If one were asked to name the most successful American artist of all time, who would it be. Forget about defining "success", he would probably lead in most every category and by most every definition. Play a little guessing game here with me. He was born in 1901 in Chicago. His father was a not-very-successful Canadian-born building contractor. His mother sometimes went out and worked with her husband's employees.

In 1906 they gave up the family business to try farming. It was there our young artist did his first paid work, a drawing in crayon of their doctor's horse for which he earned 5 cents. By 1910, they were forced to sell the farm and move to Kansas City where our budding young artist managed a paper route while studying at the Kansas City Art Institute. He was 14.

In high school, he contributed cartoon drawings to the school newspaper before enlisting in the war effort as an ambulance driver, eventually being station in Paris and soaking up a bit of the French art scene. Back home, after the war, he was determined to make a career in commercial art. In time, he found himself working for a small Kansas City film company where he pioneered many early animation techniques in the early 1920's. He founded his own company. By 1923 the company was broke and our artist and would-be entrepeneur was on a train to California. There he founded a similiar, somewhat more successful enterprise. Today that company is worth upwards to 100 BILLION dollars.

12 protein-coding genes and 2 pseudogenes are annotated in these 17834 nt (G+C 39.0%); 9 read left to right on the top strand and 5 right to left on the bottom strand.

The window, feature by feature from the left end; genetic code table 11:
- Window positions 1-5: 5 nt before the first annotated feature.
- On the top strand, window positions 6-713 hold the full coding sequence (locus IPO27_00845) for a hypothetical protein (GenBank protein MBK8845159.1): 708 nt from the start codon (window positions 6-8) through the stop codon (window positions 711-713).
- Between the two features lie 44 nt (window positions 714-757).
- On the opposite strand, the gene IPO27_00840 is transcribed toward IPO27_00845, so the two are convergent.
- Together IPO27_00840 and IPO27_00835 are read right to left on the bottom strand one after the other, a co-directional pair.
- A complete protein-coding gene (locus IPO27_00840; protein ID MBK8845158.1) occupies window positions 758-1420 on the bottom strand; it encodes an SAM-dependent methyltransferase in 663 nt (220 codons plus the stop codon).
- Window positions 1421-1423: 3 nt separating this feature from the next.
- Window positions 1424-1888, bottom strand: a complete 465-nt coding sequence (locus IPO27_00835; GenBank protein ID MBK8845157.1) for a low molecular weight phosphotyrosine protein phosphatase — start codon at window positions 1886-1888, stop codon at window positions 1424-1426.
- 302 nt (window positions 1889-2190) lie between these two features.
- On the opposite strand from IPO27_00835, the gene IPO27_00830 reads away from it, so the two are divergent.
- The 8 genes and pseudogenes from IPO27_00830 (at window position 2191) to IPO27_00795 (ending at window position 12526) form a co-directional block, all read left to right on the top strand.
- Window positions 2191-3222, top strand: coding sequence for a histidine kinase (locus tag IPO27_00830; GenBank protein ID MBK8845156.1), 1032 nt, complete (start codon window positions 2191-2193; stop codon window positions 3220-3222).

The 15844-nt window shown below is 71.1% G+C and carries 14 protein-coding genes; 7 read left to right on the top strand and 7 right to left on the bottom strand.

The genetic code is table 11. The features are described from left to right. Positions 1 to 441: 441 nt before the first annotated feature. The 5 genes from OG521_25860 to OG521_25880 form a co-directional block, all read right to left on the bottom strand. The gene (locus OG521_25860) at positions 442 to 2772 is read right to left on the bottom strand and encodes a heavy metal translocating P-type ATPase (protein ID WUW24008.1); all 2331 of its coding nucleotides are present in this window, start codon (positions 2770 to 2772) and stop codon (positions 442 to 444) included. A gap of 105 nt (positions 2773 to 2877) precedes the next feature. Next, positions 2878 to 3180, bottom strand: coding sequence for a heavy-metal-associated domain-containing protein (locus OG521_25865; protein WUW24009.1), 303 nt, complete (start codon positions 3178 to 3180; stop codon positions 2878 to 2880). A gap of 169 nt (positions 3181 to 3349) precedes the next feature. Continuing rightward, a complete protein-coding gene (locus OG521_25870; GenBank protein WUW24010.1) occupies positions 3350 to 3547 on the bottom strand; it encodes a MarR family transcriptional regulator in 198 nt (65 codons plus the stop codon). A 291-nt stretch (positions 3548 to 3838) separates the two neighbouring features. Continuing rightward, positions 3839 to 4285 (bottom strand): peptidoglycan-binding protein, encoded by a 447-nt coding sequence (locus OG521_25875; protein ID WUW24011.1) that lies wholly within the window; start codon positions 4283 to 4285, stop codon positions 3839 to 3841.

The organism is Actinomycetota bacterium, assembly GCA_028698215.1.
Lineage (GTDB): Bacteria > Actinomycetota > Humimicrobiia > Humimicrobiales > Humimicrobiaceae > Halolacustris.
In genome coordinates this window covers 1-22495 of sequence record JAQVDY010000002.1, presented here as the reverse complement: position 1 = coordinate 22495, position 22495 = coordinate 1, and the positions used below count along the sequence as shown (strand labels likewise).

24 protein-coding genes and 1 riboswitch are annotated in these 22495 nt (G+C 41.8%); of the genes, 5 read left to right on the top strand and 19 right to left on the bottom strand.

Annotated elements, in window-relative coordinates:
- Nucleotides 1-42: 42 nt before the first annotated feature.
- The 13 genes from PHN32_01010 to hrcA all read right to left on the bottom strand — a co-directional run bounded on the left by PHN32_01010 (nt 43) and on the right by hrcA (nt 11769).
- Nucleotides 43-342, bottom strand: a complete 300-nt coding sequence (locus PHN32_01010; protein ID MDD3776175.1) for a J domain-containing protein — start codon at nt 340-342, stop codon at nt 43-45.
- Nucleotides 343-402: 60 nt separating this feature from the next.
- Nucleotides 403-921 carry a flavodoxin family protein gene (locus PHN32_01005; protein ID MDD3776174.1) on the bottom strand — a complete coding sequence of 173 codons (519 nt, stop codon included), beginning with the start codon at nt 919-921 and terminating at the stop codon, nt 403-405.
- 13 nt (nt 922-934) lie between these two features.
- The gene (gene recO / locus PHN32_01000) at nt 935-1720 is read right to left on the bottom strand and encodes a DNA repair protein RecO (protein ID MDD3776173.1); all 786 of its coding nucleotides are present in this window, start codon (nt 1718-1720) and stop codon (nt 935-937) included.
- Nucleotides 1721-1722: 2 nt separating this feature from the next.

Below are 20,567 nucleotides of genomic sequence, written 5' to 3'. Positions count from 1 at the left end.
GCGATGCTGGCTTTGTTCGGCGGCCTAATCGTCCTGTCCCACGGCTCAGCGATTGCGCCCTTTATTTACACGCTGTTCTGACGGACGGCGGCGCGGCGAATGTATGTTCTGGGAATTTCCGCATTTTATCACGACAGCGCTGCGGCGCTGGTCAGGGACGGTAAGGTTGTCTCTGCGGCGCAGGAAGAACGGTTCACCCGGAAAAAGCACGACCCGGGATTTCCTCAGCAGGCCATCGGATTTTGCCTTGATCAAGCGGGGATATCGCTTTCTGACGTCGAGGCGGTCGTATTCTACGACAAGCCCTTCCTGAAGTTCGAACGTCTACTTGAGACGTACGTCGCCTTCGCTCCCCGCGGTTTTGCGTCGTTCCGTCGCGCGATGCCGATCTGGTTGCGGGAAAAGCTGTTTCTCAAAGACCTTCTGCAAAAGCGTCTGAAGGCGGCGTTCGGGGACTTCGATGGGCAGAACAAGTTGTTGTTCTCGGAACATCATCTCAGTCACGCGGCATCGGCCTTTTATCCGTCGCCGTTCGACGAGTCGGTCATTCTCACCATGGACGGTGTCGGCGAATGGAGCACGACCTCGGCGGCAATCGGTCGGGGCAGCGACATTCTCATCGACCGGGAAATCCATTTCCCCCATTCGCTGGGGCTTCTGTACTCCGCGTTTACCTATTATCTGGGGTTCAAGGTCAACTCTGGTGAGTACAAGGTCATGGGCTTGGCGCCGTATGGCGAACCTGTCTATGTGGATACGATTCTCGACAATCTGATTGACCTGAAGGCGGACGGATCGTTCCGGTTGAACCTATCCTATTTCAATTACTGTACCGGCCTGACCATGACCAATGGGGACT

Well, if you haven't guessed by now, our artist-turned-film-maker-turned-entrepeneur is Walter Elias Disney. Though he never did much in the way of drawing after the 1920's, his imagination, creative genius, leadership, and sheer will-power drove a team of artist, painters, musicians, cinematographers, actors, writers, and (his own word) "imagineers" to create an entertainment powerhouse with animated fingers in just about every liesure-time pursuit imaginable. His animated films represent a line of classics stretching from the ground-breaking Snow White to last year's Anastasia. My own all-time favorite, Fanastsia, while an artistic masterpiece was a big-time loser at the box-office. It took some 35 years to show a profit, becoming successful only after Disney's death in 1966. Today, though the film is almost 60 years old, it continues to be an artistic high-water mark, marrying the best of painting, music, and film-making into a wonderously exciting work of art that stands alone in it's genre.